Video gaming companies are always looking for ways to make the gaming experience as close to real life as possible. Technologies such as vibrating controllers, motion-sensing controllers, and 3D graphics have been added to many gaming systems in order to provide a deeper sense of connection with the action or events occurring in games. While ultra high definition graphics and responsive controllers provide added immersion and feedback, what is the gaming industry looking towards for the future of virtual reality?
Virtual Reality Headsets
A technology that was first touted by Nintendo for their Virtual Boy gaming system, virtual reality headsets attempt to eliminate all outside visual distractions. The highly touted and well-reviewed Oculus Rift display system, which is due to be released sometime in the next year, attempts to vastly improve on the largely unsuccessful Virtual Boy.
The Oculus Rift is a headset for PC games that will allow wearers to move their heads as they would if they were actually in the game world. Instead of using a mouse or keyboard to have a character look left, up, down, or wherever, the Rift uses motion sensing to input the movements. Reviews from those who have tested development kits are quite positive and describe a level of realism not previously known in gaming. This system looks to be a big seller, so expect a lot of companies to come out with similar devices.
Haptics is a general term that refers to touch feedback in all its forms. This includes controllers that rumble, simulate friction, and more. While much of this technology is available today, the gaming industry is working on more advanced options to provide a wider arrange of tactile sensations. These developers aim to allow responses that fully simulate all the nuances of touching an object without the need for a controller.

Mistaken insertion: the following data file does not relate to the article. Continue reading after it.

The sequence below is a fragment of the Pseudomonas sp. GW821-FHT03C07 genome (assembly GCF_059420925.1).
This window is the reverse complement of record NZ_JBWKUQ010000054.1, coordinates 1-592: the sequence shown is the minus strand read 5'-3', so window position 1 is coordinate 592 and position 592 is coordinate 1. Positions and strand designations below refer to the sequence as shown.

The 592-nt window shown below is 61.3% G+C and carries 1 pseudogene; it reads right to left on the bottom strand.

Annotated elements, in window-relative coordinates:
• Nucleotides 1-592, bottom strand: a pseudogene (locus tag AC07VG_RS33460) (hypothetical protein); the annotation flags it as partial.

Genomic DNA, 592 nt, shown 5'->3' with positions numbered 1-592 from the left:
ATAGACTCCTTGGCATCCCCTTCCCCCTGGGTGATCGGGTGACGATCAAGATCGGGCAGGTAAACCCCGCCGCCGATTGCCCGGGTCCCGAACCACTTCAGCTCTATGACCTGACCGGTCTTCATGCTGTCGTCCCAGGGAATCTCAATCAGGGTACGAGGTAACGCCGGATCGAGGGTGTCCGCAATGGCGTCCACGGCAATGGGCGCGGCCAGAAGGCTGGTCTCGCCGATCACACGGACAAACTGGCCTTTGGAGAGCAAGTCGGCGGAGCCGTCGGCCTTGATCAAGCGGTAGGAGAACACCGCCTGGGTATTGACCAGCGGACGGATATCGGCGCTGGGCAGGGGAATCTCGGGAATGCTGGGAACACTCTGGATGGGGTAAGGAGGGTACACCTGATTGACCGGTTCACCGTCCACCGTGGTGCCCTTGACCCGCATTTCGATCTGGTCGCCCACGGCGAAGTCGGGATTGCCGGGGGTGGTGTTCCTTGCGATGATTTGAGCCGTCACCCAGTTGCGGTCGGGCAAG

If a game without a controller doesn’t sound like much of a game, consider that the Xbox Kinect motion sensing system has games that rely solely on the physical movements of a player and do not require a controller at all. While still in the nascent stages, ultrasound wave systems are being developed that would allow a gamer to feel a virtual handshake, a virtual apple placed in the hand, and more. This technology is not all that far way, and gamers can expect to see advanced haptic integration in games within five years.
Holographic communicators have been the stuff of science fiction novels and movies for some time, but their emergence into the real world is not far away. For some time now, holographic art has been a moderately popular underground medium. These pictures allow a viewer to examine an object from many angles and see different dimensions of the item pictured. These types of images are found on many credit cards to help prevent fraud. Imagine, however, a video game in which a holographic character appears before the player to fight, dance, or otherwise interact with the player.
Though a such as the holodeck shown in certain Star Trek series is probably not forthcoming any time soon, gaming companies are working hard to come up with a holographic gaming system that literally projects the gaming world off the screen and into the space of the gamer.
This technology will likely appear first in something like a cell phone or handheld gaming system, where the holograms would be small and relatively simple. Over time, the images could increase in size and graphic detail until they would represent a serious, extremely life-like object.
Don’t expect a hologram that will arm wrestle via haptic feedback any time soon, but that appears to be what is on the distant horizon. Virtual reality is working on the technologies mentioned above to blur the line between the virtual and the real. It is an exciting prospect as gamers await these amazing advances.
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